Flint City Bucks bring passion for soccer back to Flint, even if they can’t play in front of fans

FLINT, Michigan -- The lasting impression the city of Flint had of Flint City Bucks player Ayuk Tambe was a good one. Tambe ended his 2019 season scoring the game-winning goal in the USL League 2 national championship game last summer in front of approximately 7,000 fans at Atwood Stadium, bringing a championship to Flint in the Bucks’ first season here. But rest assured, the city made an impression on him too.

 

“Flint’s become like a second home to me,” Tambe said. “After last season ended, the amount of love and appreciation I received from fans reaching out to me, it just feels so good.”

 

That experience is one of the reasons Tambe wanted to rejoin the Bucks for a special 6-game exhibition season that they kicked off last week with an 8-0 win over Midwest United FC. The team’s USL season, which was scheduled to start in May, was canceled due to the COVID-19 pandemic.

 

“I was just so shocked last year how much joy soccer brought to the city,” Tambe said. “That’s why I came, to be part of that again.”

 

The team will once again be playing games at Atwood Stadium on the campus of Kettering University, but things will look a little different during this exhibition season. To ensure the health and safety of players, coaches, and fans, there will be no fans in attendance for games. However, games are live on television each Sunday at noon on CW 46. The team’s website, YouTube channel, and Twitter account also stream each game live.

 

“Putting live TV together took a lot of time to nail down, to be able to secure consecutive Sunday’s for six weeks,” said Costa Papista, President of the Flint City Bucks. “It all worked out and came together very nicely at the end, and we are really excited to be able to offer this exhibition season rather than going dark for the entire year.”

 

The living and practice arrangements have also changed for the Bucks. Last year, the team lived together in the Riverfront Residence Hall downtown Flint. That experience helped the team bond, but also exposed players on the roster to many of the new developments downtown. This year, though, players are not living together, they’re driving in on Sundays for game days.

 

“We want to mitigate risk,” Papista said. “Guys aren’t living together like they normally would. They’re training on their own and living at home. We’re using predominantly mid-Michigan players on the roster, so they’re able to drive in for games. We’re not using showers or locker rooms, we don’t have fans at games, so we are really working hard to reduce all exposure points.”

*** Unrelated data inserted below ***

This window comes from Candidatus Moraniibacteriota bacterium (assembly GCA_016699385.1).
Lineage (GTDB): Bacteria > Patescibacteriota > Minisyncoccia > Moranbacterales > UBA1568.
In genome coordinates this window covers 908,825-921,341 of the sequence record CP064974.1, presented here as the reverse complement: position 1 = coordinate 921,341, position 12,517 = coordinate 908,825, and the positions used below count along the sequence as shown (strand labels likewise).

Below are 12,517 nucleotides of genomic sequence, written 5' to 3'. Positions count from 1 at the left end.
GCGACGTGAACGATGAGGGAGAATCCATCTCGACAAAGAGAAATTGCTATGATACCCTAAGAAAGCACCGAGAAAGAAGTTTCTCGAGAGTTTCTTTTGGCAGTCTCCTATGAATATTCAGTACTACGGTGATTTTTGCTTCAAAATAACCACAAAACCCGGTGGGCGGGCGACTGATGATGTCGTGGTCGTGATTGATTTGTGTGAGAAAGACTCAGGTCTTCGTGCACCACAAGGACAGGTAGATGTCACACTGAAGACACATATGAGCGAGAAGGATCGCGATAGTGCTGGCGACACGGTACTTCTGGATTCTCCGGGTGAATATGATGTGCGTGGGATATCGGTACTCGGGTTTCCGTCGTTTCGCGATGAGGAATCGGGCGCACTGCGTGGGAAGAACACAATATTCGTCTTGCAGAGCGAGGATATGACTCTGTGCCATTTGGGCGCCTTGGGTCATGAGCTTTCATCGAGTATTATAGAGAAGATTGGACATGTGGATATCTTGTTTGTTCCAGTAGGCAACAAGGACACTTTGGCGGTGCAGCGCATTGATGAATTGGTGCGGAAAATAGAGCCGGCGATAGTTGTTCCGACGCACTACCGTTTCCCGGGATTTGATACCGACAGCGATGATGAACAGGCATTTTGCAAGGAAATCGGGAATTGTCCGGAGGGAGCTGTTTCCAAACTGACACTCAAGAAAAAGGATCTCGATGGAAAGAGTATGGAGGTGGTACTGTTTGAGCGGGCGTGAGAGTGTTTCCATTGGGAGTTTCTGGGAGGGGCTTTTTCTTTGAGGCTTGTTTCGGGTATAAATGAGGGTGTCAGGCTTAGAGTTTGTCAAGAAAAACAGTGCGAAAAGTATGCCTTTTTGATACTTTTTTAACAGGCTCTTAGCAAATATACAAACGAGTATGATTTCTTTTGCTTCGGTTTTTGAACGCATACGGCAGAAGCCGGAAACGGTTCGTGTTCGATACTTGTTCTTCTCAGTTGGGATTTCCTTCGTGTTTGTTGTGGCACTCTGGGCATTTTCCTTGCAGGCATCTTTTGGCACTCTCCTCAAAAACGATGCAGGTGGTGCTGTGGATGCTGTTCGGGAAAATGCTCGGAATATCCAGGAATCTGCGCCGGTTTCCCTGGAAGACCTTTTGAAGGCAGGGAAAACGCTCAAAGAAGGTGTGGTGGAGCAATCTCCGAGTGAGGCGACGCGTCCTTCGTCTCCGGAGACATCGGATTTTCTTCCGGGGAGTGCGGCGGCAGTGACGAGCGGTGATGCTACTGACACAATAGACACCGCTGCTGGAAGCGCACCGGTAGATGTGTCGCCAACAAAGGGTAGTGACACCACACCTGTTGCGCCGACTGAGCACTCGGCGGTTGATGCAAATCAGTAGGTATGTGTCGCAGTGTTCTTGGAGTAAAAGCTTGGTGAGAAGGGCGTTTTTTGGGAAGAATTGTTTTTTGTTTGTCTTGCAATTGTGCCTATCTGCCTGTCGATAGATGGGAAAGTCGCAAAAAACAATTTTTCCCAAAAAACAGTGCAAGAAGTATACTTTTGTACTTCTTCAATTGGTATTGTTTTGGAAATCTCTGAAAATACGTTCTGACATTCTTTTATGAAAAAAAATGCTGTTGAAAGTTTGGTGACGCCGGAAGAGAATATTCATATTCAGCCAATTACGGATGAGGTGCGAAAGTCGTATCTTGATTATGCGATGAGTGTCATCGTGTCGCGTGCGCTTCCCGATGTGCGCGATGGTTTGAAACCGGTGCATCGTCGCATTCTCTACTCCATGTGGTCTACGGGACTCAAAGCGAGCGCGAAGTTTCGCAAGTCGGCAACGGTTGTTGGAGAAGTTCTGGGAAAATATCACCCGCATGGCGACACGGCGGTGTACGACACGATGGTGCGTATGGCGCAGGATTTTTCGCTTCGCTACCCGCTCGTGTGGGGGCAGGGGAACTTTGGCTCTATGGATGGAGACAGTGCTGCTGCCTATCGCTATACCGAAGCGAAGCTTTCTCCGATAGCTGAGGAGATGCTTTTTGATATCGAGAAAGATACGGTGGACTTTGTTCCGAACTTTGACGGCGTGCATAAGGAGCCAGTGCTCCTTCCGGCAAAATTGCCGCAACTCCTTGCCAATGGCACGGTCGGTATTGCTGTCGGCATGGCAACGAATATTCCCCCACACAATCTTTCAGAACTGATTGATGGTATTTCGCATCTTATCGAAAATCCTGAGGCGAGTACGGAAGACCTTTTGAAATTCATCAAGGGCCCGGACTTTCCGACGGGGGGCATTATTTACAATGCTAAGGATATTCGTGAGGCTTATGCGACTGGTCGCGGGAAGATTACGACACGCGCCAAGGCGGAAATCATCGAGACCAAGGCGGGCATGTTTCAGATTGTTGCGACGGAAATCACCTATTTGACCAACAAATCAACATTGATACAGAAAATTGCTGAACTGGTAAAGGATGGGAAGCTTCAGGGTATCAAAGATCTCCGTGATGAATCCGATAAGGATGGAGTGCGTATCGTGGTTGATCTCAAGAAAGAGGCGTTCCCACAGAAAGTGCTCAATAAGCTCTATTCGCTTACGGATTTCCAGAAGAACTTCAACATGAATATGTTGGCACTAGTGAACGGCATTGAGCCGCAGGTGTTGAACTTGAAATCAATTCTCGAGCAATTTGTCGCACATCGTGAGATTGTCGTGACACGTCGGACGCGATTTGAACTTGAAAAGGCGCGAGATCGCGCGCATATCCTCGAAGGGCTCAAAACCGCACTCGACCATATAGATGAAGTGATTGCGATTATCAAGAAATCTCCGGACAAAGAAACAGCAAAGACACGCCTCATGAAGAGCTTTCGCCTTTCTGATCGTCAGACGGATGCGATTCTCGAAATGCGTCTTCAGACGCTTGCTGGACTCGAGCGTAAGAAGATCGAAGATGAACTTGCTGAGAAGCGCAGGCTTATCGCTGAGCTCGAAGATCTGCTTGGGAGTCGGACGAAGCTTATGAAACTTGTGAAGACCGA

Two other players from last year’s championship team are back. Grand Blanc native Spencer Nolff and Dylan Borczack, two of several players on the exhibition roster who play or played for Oakland University, have helped the team have some familiarity.

 

“There’s about five of us from Oakland, so a lot of us were teammates, that’s a plus for us,” Borczack said.

 

The biggest adjustment has been the lack of team practices. Players are doing their own individual work and conditioning, as many on the roster are still preparing for college seasons or professional opportunities, but they don’t get a chance to play together until game days.

 

“Getting back on the field for exhibition games definitely helps,” Nolff said. “You can do running and conditioning on your own, but there’s a big difference between running fitness and game fitness. It’s huge to get back in real soccer shape and just have fun again.”

 

The lack of crowd noise is also an adjustment, particularly after playing in front of thousands of fans toward the end of last season.

 

“With soccer being such a chemistry-based sport, it has made a difference (to not practice together),” Tambe said. “But when you’re surrounded by quality players, it definitely helps. Last Sunday, the way we came together, was really special.”

 

As someone who has grown up in the Genesee County soccer community, Nolff is proud of the role the Bucks have played in expanding interest in and passion for the game locally.

 

“Last year, we gave everyone a sense of unity almost,” Nolff said. “The Bucks are something everyone can support together, root for the same cause. The Bucks show (young) people here that there’s such a high level of soccer right here, so it gives them an attainable goal to believe in. It gives young kids a lot of hope.”

 

Although the pandemic has changed the team’s plans significantly this season, one constant has been a commitment to being involved in the community. Players volunteered at a census event for The Disability Network on August 27, and as often as they can safely do it, plan to help at other community functions during the exhibition season.

 

“That’s always such a rewarding aspect of playing with Bucks,” Nolff said. “Costa really cares about the community and people in it. We have fun with it, it’s exciting to go meet people who support you and cheer for you.”

 

This summer, in the midst of the pandemic and Black Lives Matter protests and rallies, some of the leading voices have been athletes. Tambe and Nolff both said that being a role model means a lot to them.

 

“The platform we have, we can’t take for granted,” Tambe said. “I’ve seen me and my teammates use the platform we have to advocate for change. Every team and player has followers. Kids look up to us, so when I say something about peacefully advocating for change, they listen to that. The platform we have in time like this, it’s like wow, together, we can make a positive change.”

Read more articles by Patrick Hayes.

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